Writing is a physical act.

Wanting to write, intending to write, and planning to write are not.


Turning a stack of yellow, #2 pencils one by one in my plastic schoolgirl sharpener, opening my notebook to the next empty line, and drawing the graphite point across the page in erratic cursive swoops and swirls that would make my 3rd grade teacher Mrs. Best cringe is how I get physical. When I get out of my head, drop down into my body, ignore the inner editor, and just feel the lead across the tooth of the paper, that’s when the writing begins.

I’d been a frustrated writer since the age of twelve, worried about whether I was doing it right. At 42 I embraced my voice, gave up the idea about how I was supposed to write, and just began. I gave myself permission to write the worst crap in the world, and some of it is. A lot of it. But some of it isn’t. That’s what I share here. When I began this blog, my intention was for it to be a portfolio of sorts, a place to show my work as a writer, a way to begin to share my work with a larger audience. It has become so much more.

My first blogpost was a poem, only the third one I’d ever created, that came out of me during a writing group session six weeks after my fiancé died of suicide. When I read the freshly-composed Found Receipt to the group, the universal response from the 11 other people around the table was, “stop holding back and start submitting your work for publication”. This blog is how I chose to begin publishing my work and it has led to incredible connections with people across the world, created by the open and vulnerable sharing of stories. Writing and sharing my words has been one of the most helpful means by which to navigate the grief of this past year, the most difficult of my life. Recently I created a page, Resources, where I’m adding other things I’ve found that have helped me through suffering and loss.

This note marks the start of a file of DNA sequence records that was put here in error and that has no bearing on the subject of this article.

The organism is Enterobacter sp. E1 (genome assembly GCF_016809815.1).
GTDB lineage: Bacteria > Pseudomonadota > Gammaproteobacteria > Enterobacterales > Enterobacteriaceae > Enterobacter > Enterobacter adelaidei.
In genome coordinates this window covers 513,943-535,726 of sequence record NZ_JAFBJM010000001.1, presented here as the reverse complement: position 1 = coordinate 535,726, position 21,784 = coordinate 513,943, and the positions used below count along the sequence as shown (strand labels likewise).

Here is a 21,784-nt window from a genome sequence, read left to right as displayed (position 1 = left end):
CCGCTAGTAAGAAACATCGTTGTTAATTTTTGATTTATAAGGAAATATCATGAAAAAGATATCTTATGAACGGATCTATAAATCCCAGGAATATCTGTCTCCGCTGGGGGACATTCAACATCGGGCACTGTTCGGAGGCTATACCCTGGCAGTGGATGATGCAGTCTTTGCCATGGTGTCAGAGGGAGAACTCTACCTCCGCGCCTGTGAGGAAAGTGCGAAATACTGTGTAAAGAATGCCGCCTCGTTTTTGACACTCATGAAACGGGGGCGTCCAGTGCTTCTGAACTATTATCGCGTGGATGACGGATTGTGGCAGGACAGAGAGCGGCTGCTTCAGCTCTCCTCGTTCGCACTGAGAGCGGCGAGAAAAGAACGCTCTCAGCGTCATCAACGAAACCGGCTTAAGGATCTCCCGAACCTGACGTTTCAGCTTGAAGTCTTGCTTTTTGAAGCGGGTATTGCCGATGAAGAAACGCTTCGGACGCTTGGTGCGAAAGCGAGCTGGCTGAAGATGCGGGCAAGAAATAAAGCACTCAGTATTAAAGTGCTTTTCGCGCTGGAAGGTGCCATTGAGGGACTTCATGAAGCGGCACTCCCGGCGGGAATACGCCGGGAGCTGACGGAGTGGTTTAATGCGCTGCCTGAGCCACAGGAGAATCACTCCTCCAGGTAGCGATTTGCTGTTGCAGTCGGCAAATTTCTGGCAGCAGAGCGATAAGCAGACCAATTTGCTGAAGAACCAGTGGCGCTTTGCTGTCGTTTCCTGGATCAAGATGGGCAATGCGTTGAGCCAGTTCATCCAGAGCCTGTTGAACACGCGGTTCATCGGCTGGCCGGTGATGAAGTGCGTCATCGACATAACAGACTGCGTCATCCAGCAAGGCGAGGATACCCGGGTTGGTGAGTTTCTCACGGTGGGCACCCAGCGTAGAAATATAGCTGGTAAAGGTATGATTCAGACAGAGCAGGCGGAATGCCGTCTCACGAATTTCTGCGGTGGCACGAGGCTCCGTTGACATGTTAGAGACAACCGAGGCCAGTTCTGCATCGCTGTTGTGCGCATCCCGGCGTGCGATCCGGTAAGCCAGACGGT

When I’m not writing poetry I pit and can cherries in red wine, turn wood, philosophize on early morning walks, create beauty any way I can, practice acceptance, and breathe. I call Seattle, Washington home.

Here you can read the blog I created for my restaurant, A Table Shared.